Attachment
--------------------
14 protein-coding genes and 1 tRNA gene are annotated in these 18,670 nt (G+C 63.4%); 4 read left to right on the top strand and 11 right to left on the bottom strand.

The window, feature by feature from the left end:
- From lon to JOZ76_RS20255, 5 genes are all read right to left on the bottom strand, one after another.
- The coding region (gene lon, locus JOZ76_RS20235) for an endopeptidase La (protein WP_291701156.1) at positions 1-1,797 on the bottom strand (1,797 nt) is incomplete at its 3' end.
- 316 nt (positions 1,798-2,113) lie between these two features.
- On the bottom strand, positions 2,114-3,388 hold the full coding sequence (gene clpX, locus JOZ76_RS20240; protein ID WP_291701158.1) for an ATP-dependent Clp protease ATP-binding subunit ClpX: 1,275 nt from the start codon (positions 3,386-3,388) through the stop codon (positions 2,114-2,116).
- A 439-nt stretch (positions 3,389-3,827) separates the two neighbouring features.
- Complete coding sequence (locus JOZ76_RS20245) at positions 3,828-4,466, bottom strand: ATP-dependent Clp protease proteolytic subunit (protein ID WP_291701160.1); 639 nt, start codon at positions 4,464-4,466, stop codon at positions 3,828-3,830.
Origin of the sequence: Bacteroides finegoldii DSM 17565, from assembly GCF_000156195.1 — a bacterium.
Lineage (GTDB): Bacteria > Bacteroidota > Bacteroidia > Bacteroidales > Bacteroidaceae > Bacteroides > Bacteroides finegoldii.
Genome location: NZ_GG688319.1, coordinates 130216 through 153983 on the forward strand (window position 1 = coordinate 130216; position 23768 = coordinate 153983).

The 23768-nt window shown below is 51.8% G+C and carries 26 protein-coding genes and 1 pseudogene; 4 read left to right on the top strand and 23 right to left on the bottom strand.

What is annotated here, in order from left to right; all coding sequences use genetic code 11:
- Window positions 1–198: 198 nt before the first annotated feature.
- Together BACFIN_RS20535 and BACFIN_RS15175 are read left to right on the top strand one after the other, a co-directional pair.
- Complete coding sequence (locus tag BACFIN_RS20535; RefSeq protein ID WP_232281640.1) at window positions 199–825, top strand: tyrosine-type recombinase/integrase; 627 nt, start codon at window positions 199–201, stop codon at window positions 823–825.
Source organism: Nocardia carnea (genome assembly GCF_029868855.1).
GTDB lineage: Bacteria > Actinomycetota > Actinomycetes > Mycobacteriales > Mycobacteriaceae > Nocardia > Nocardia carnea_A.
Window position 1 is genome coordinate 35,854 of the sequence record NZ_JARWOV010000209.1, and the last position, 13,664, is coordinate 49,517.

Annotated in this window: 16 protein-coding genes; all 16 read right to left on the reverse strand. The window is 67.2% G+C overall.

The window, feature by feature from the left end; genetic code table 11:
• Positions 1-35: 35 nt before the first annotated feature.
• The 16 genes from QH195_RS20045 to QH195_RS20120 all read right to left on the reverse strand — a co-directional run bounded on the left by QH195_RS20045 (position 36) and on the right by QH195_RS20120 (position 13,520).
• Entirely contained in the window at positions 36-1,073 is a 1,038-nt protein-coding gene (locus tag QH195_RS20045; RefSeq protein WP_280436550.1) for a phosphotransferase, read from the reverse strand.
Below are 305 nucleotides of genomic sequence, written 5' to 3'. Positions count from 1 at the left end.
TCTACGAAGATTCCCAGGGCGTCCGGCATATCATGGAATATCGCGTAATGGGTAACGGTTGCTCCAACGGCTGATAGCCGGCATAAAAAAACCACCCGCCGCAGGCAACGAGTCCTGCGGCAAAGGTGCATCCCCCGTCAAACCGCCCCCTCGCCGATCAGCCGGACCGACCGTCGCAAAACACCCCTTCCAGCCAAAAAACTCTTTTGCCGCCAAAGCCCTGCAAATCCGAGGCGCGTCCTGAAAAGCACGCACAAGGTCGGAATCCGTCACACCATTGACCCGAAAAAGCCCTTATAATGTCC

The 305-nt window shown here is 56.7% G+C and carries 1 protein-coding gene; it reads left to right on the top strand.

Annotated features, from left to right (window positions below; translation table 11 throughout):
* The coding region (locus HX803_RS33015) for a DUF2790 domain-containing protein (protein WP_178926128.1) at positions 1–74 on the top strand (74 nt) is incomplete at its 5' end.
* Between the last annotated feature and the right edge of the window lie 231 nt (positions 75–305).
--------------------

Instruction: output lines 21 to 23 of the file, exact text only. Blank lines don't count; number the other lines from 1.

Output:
The window, feature by feature from the left end; genetic code table 11:
• Positions 1-35: 35 nt before the first annotated feature.
• The 16 genes from QH195_RS20045 to QH195_RS20120 all read right to left on the reverse strand — a co-directional run bounded on the left by QH195_RS20045 (position 36) and on the right by QH195_RS20120 (position 13,520).